Is the iPhone 5 a good phone? Of course it is… a smart evolution of a decent handset is always going to be a quality device.
But is it enough to warrant the fervour of the claims of record sales and "the best thing to happen to iPhone since iPhone"?
To some people it may seem like it's just the iPhone 4S with a longer screen and some fancier earbuds… but to others it's more like the tweaks they've been waiting for to finally warrant upgrading or moving to the iSide.
So with the 4-inch screen, faster processor and all new design, is this the iPhone you've been searching for?
It's quite hard to dislike an iPhone, no matter whether you love or disdain Apple's ethos. It's just so simple, with a quality screen and a real effort made into the design.
And it's fair to say, rather obviously, that this is the best iPhone ever made. That doesn't mean it's the best phone we've seen, but it's a jolly good effort.
The screen improvement is a real step forward, and the overall speed of the device has been increased to a blistering speed that matches the best the opposition has to offer.
We love the two tone back, and the pigmented glass effect, although the chassis is a little sharp at the edges.
The web browser is as fast as anything we've seen too, as well as the audio performance – and the larger screen makes video viewing better. There's also the very good camera on it, with speedy pics and great quality of snaps… in short, there's not a lot we can fault on the specs, as we're fine not having a quad core chip just for the sake of it.
The iPhone 5 isn't without its faults though – it's a handset that suffers from an aging OS that doesn't look very different from when it was launched five and a half years ago.
There are so many tweaks Apple could make to its OS to turn it into more of a powerhouse – icons that update with information, or extending the widgets in the notification bar beyond weather and stocks.
If only developers could add that functionality to apps so you could see updates in the notifications bar (seeing as it won't add anything to the home screen) – but Apple is taking things very slowly on this front.
The closed garden nature of iOS is also irritating, as it means you can't share items to Dropbox without connecting up to iTunes or send files to your friends via Bluetooth.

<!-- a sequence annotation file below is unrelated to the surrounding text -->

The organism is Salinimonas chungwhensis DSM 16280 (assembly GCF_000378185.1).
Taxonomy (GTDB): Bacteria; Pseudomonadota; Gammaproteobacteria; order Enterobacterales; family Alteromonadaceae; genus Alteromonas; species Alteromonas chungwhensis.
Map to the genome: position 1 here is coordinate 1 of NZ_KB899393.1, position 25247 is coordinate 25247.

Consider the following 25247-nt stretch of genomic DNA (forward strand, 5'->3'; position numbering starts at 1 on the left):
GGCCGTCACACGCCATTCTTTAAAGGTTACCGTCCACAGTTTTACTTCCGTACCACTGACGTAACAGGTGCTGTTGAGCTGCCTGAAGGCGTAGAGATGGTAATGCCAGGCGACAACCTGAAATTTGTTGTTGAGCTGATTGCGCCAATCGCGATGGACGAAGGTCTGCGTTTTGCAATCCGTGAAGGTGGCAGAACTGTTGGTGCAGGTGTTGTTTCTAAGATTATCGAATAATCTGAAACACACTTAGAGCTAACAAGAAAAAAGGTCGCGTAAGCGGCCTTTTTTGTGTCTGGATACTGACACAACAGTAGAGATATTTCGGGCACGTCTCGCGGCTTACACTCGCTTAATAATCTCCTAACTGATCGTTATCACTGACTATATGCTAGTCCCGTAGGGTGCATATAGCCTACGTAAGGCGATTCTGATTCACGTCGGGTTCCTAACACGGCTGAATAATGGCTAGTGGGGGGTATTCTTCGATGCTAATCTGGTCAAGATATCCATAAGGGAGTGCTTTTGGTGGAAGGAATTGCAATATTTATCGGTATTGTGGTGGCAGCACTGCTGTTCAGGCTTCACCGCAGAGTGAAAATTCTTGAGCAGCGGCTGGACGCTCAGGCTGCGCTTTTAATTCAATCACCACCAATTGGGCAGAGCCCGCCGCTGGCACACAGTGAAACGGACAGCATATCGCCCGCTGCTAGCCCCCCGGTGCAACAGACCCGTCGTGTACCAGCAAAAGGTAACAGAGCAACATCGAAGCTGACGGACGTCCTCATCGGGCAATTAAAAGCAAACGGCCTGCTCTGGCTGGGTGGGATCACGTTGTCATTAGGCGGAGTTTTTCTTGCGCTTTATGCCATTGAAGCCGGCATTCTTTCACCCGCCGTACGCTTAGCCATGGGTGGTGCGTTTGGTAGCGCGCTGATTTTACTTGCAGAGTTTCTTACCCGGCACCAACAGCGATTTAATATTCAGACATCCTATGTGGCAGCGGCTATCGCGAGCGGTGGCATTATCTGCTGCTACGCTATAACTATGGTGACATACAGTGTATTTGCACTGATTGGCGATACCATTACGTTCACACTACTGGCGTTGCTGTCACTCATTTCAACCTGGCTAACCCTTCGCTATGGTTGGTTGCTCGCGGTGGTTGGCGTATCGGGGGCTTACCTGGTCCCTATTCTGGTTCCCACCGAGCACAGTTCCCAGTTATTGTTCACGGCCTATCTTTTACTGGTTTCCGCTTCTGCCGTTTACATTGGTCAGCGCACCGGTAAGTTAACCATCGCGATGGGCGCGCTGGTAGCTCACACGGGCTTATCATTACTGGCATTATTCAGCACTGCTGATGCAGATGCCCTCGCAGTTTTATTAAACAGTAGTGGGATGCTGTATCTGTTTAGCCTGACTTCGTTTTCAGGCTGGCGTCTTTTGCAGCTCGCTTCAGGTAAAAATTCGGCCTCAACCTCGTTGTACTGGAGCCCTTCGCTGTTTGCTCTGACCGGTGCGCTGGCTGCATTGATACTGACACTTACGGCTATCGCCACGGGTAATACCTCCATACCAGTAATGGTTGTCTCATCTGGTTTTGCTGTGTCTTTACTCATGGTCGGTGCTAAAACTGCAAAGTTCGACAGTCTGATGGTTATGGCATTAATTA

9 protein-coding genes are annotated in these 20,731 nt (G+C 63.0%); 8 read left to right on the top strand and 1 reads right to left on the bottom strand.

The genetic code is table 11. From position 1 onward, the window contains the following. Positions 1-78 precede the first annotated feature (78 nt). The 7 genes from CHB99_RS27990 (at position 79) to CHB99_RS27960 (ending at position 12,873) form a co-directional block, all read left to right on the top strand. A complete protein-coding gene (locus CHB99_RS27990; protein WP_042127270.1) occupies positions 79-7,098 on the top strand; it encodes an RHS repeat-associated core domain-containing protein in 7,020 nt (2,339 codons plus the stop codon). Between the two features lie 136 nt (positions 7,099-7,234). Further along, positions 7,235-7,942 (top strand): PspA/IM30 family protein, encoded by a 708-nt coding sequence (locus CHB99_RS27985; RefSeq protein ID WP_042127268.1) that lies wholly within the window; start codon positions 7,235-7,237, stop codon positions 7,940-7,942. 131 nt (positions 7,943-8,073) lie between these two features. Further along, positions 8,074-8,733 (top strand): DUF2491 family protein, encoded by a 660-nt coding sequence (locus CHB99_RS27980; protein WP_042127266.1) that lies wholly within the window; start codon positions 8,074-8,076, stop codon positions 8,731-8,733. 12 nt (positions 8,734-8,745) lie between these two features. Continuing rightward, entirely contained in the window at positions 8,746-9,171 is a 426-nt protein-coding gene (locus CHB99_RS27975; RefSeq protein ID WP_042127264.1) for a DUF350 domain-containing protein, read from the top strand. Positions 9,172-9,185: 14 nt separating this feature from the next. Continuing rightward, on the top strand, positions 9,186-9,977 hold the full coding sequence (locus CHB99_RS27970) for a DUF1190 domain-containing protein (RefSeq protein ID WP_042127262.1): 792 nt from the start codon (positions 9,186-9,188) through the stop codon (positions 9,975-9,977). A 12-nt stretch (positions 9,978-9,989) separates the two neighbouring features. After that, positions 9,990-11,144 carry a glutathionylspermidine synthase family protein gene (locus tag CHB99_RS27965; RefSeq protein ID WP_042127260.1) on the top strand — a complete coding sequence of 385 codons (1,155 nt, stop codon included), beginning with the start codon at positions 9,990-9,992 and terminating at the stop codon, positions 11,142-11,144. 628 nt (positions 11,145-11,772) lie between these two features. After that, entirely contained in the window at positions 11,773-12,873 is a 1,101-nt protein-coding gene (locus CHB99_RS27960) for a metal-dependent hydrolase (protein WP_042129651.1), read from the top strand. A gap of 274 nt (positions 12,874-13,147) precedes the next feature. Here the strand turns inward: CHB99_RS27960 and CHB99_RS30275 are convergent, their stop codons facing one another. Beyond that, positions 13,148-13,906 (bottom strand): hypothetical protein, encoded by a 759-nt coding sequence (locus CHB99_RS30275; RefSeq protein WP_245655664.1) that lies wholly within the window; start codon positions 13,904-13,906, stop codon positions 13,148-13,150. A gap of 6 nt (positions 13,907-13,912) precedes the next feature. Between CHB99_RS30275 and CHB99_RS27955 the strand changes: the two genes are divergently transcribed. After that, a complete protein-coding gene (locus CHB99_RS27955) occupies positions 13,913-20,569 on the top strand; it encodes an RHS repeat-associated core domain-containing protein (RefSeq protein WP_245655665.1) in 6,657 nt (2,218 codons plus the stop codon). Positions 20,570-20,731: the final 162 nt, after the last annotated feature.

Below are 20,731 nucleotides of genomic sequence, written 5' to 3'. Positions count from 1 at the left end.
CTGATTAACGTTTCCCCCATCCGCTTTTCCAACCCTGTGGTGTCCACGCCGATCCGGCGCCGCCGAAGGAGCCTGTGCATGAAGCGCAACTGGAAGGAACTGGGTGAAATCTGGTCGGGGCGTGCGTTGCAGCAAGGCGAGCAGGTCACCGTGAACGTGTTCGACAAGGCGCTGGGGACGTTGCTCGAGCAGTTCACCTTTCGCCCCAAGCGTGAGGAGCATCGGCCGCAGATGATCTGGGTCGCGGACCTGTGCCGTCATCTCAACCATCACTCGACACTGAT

And then there's the lack of NFC, although we do see Apple's reasons for omitting the technology. It's not quite there yet in terms of market penetration for payments, but the world's largest network of accessories could definitely have made use of it for making ever cooler docks and cases.
Finally, there's the everlasting issue of the iPhone price. We simply cannot see how a 16GB model can cost $199, but to double the memory will cost an extra $100 with no other changes to the design.
And then you look at the contract price – it's far and away the most expensive in the shop, and most of the time you don't even get unlimited data.
There are plenty of other models on the market that are the equivalent of the iPhone 5, such as the Samsung Galaxy S3, HTC One X or the forthcoming Nokia Lumia 920, and none approach the price of Apple's flagship.
Is the iPhone 5 the best smartphone ever? If you're an iPhone lover and won't ever leave, without question. It's got a larger screen, a superb new design and generally all the moves required to make it into a worthy evolution.
But as ever we can't get over the price of the iPhone 5, with very little reason to prove that spending all that extra cash brings a tangible benefit.
That larger screen is a little too large to operate properly with one thumb, so we think there was room to make the screen even bigger. If you've played with a 4.5-inch or above phone, you'll get used to the greater space very quickly, so we don't think the iPhone 5 has the optimum screen.
Ultimately, this is an iPhone that underwhelms in terms of specs, but packages it all together in a way that works. The biggest annoyance has come in the way that Apple hasn't re-invented anything, even though we're struggling to think how it could.
But that's Apple's job, not ours. This is a company built on enchantment and magic and excitement over raw spec lists - something like a Liquidmetal body or separate screen on the back would have wowed over "it's a bit thinner."
In terms of our rating, we were torn between 4 and 4.5 stars, as the mixture of poor Maps, sky high price and aged OS is quite a long way from five stars. If we could, we would award the new iPhone 4.25 stars out of five.
The iPhone 5 is the phone that's the minimum users would want in terms of an upgrade, and finding the balance there is something Apple is more adept at than ever. It's a very, very good phone, but there are plenty of other equivalent devices out there that will suck much less cash from your bank account each month that we think you should check out, too.